Buoyant Force

Also found in: Dictionary, Thesaurus, Medical.

buoyant force

[′bȯi·ənt ′fȯrs]
(fluid mechanics)
The force exerted vertically upward by a fluid on a body wholly or partly immersed in it; its magnitude is equal to the weight of the fluid displaced by the body.

Buoyant Force


(buoyancy), the upward force that is the resultant of the pressure forces of a fluid on the surface of a body completely or partially immersed in the fluid. According to Archimedes’ principle, it is equal to the weight of the fluid that would fill the space occupied by the immersed portion of the body. The floating of bodies and of such structures as ships, boats, aerostats, and buoys is due to the buoyant force.

References in periodicals archive ?
For the geometries considered here, it will be shown that centrifugal casting will remove a large bubble, (~1 mm in diameter) from a solution spinning at thousands of revolutions per minute by buoyant forces before the bubble has sufficient time to dissolve completely, whereas smaller bubbles, (~10 [micro]m in diameter) will dissolve into solution before buoyant forces drive them to the liquid-air interface.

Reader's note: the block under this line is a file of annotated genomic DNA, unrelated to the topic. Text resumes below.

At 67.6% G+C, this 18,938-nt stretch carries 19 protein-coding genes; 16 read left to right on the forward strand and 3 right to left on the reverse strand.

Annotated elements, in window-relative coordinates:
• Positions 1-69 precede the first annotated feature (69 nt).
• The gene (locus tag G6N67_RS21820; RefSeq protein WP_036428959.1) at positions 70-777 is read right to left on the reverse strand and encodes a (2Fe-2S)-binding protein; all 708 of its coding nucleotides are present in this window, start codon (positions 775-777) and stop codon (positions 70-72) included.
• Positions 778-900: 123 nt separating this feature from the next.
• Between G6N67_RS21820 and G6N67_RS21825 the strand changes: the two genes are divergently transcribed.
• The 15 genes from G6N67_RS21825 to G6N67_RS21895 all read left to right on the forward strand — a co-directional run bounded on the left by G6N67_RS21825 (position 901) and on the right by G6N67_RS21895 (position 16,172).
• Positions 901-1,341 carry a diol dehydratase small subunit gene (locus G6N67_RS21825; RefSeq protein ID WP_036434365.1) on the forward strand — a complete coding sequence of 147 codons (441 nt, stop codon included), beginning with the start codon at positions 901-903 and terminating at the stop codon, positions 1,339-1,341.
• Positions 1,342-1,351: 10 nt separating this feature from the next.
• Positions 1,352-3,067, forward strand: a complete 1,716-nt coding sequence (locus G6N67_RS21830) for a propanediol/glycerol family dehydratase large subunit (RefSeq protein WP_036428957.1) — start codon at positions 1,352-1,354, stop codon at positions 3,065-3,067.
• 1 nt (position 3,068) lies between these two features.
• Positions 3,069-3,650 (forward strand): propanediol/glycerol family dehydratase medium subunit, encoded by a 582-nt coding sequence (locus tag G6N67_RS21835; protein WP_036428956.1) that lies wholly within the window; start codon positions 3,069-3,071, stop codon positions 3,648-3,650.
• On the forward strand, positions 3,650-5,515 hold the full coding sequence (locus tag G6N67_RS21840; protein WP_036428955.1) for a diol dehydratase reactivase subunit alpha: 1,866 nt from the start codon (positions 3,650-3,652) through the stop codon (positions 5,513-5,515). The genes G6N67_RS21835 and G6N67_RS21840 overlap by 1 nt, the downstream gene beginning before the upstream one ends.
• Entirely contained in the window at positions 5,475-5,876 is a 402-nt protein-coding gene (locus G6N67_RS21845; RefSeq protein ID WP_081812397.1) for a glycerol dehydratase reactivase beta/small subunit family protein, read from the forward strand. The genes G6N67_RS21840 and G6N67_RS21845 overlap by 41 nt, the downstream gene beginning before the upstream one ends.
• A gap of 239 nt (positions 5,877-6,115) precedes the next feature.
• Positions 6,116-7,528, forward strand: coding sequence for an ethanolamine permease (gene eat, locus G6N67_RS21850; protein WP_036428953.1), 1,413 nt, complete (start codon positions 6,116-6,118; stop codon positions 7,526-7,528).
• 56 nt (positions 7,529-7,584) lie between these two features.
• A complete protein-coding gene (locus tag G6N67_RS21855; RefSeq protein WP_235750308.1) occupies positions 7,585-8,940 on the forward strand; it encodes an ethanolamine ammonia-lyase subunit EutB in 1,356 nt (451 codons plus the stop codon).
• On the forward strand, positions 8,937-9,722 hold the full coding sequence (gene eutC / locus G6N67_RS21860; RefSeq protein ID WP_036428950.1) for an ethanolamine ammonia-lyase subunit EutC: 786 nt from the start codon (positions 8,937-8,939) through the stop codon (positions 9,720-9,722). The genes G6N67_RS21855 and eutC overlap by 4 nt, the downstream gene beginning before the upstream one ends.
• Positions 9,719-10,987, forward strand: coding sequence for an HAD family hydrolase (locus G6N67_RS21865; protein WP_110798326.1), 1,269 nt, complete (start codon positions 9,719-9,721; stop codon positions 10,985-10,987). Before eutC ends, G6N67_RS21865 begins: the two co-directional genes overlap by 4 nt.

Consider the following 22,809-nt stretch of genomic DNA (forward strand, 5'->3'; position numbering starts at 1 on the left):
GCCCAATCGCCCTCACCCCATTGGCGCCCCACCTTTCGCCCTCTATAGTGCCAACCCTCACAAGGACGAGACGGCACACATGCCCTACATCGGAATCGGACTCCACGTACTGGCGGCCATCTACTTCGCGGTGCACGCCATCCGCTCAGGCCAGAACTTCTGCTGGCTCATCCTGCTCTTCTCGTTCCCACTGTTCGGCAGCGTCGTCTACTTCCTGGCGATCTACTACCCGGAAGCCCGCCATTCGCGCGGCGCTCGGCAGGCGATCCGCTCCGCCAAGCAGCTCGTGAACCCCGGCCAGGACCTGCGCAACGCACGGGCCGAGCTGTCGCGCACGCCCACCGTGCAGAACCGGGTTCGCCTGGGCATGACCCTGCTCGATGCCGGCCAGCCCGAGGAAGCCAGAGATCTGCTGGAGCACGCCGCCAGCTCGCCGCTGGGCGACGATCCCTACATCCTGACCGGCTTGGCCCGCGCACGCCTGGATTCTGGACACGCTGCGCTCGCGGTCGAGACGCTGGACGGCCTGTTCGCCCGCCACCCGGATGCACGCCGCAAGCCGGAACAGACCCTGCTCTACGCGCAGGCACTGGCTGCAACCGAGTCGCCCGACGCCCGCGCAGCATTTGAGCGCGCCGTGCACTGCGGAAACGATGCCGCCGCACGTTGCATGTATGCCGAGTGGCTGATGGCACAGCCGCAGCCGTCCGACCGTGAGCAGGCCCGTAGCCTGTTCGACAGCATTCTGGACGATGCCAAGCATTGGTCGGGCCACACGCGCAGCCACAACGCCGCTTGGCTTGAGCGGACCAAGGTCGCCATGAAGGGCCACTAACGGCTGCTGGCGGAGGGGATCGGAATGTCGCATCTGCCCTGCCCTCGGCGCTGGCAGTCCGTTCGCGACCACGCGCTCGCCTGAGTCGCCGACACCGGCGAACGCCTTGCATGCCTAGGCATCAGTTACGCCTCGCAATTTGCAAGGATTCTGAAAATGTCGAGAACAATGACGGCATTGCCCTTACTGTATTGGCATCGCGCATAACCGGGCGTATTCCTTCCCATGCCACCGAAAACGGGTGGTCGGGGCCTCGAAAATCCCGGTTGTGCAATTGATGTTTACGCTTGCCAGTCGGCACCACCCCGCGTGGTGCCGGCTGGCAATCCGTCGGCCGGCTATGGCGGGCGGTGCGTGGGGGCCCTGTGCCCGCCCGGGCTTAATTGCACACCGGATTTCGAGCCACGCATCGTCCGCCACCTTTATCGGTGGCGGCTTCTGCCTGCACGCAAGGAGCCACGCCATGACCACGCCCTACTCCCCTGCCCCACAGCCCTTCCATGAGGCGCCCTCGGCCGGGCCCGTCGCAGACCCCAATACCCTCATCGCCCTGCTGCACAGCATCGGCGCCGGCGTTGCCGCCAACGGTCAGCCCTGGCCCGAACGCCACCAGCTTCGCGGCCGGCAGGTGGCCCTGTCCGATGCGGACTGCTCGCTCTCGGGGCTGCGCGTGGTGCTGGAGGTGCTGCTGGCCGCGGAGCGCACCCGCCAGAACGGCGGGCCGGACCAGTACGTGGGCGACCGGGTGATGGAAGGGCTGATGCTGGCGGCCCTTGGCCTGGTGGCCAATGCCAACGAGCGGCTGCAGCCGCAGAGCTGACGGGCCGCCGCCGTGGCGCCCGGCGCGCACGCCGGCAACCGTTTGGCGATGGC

the goal is to compare the buoyant forces on two objects,
satisfied: that is, in the context of trying to compare the buoyant forces on two objects of the same volume, both fully immersed in the
A student who believed erroneously that the buoyant forces could be
The buoyant force created by this displaced water would be more than enough to support the weight of the ship.
The extra weight pushes the ship deeper into the water, which displaces more water and increases the buoyant force.
Generally, NV systems perform better when buoyant forces are stronger, therefore to be conservative, the design should definitely examine situations where ambient temperatures are high and therefore buoyant forces are low.
The larger the FHRR the larger the buoyant forces due to a greater mass of hot fire gases.
Airflow intensity is the largest above the thermal manikin due to the effects of buoyant forces from the whole body.
The period of maximum danger, I would guess, is while the glass is liquid, because it exerts strong buoyant forces on the mold,'' Angel said.